Lynda Caspe

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Lynda Caspe is a painter, sculptor, and published poet.[1][2][3] She was a founding member of the Bowery Gallery in New York City [4] in 1969. She was director of the Bowery Gallery from 2001-2010. [5]


Caspe majored in English at the University of Chicago, graduating with an AB in 1961.[6] Prior to attending the University of Chicago, she studied at Shimer College, a small Great Books college[7] then closely affiliated with the university, where she attended as an early entrant.[8]

She then earned her MFA in painting at the University of Iowa. from 1964-1965 she studied at Atelier 17 with Stanley William Hayter in Paris, France. Returning to the United States, she then spent two years studying at the New York Studio School.[9]


Caspe has shown at the Cooper Hewitt Museum, Museum of Biblical Art (Dallas Texas, 2015), Hebrew Union College Museum (New York City, 2015),[10] The Derfner Judaica Museum,[11] the Philadelphia Museum of Jewish Art,[12] Gallery of the Borough President of New York, Scott Stringer, Phyllis Harriman Mason Gallery of the Arts Student's League, Westbeth Gallery and the Synagogue for the Arts, among other venues in New York City as well as at the Institute of Contemporary Art, London and the Museum of Contemporary Art, Oslo, Norway.[13]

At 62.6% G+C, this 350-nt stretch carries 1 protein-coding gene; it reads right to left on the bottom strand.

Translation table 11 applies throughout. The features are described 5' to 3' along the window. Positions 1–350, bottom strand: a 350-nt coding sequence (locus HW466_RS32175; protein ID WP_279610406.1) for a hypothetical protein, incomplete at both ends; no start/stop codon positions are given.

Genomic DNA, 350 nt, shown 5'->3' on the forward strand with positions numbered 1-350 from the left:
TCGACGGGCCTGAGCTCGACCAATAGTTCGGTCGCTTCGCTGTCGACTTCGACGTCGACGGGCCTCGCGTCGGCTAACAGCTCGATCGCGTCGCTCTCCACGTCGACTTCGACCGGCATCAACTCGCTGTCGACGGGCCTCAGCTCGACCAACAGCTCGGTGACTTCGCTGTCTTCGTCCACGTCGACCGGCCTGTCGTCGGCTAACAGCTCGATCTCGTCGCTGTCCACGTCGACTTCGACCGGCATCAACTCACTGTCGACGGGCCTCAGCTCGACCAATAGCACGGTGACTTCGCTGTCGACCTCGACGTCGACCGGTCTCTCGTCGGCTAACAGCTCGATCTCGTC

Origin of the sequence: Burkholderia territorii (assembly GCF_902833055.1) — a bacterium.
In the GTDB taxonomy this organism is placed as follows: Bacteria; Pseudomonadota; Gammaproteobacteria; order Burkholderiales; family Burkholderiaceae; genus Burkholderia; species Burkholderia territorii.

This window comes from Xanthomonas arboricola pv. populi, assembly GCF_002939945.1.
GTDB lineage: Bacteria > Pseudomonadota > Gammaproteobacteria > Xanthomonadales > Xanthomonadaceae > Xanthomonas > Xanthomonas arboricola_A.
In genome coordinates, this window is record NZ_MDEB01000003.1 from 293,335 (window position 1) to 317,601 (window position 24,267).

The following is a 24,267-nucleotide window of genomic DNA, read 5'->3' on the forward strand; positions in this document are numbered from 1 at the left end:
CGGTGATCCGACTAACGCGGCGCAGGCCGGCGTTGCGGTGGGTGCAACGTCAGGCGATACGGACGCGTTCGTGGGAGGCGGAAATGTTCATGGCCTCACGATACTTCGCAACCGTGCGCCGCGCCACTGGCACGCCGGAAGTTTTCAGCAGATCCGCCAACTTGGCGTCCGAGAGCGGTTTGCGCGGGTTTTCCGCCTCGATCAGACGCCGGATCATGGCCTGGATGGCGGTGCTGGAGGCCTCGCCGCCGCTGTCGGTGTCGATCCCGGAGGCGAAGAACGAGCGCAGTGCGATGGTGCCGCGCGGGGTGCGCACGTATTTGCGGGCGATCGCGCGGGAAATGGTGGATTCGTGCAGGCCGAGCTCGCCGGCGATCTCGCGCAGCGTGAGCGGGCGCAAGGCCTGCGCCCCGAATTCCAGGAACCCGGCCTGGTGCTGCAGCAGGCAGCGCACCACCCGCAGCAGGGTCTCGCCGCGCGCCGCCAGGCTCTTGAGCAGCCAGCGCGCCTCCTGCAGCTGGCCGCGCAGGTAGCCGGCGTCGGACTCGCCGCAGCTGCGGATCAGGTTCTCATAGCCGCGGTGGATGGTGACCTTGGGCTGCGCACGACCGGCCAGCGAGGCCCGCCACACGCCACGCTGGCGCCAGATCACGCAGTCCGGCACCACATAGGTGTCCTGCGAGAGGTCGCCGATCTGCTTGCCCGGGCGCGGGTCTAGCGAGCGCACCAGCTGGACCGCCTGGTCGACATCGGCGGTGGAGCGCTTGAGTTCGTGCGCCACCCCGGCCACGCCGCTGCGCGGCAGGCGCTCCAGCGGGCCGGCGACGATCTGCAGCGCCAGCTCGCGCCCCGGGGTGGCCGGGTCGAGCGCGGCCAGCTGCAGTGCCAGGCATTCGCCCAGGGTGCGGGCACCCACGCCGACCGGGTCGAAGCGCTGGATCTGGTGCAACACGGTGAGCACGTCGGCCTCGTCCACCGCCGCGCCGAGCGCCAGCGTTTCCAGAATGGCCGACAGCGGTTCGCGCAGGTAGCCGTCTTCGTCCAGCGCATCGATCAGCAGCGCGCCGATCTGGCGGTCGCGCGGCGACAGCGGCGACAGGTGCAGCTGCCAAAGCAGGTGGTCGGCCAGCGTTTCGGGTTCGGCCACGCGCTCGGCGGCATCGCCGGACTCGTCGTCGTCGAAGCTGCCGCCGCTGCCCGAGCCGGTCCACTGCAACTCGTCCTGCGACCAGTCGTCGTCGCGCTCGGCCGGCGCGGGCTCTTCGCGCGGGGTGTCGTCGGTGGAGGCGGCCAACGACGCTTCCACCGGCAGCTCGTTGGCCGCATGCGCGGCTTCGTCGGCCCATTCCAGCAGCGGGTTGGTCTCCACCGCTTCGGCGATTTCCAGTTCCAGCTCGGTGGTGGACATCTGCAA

She is also adjunct associate professor at Borough of Manhattan Community College of the City University of New York, where she has taught since 1974.[14] She has also taught at Parsons School of Design, the University of Alberta and the University of Chicago.[15]


Caspe's work is in the permanent collections of Poet's House,[16] the University of Delaware, Yeshiva University Museum, Schering-Plough, John Hightower, former director of the Museum of Modern Art, The Derfner Judaica Museum and the Art Collection, the University of Iowa, University of Chicago, Columbia University and the National Gallery of Australia.[17][18] The Smithsonian Institution Libraries also maintains a folder on her. Lynda Caspe is included in the Lucy Lippard Collection, Institute for Women & Art at Rutgers University, New Jersey[19] and in the Library of Congress[20] The Metropolitan Museum of Art, The Museum of Modern Art Library

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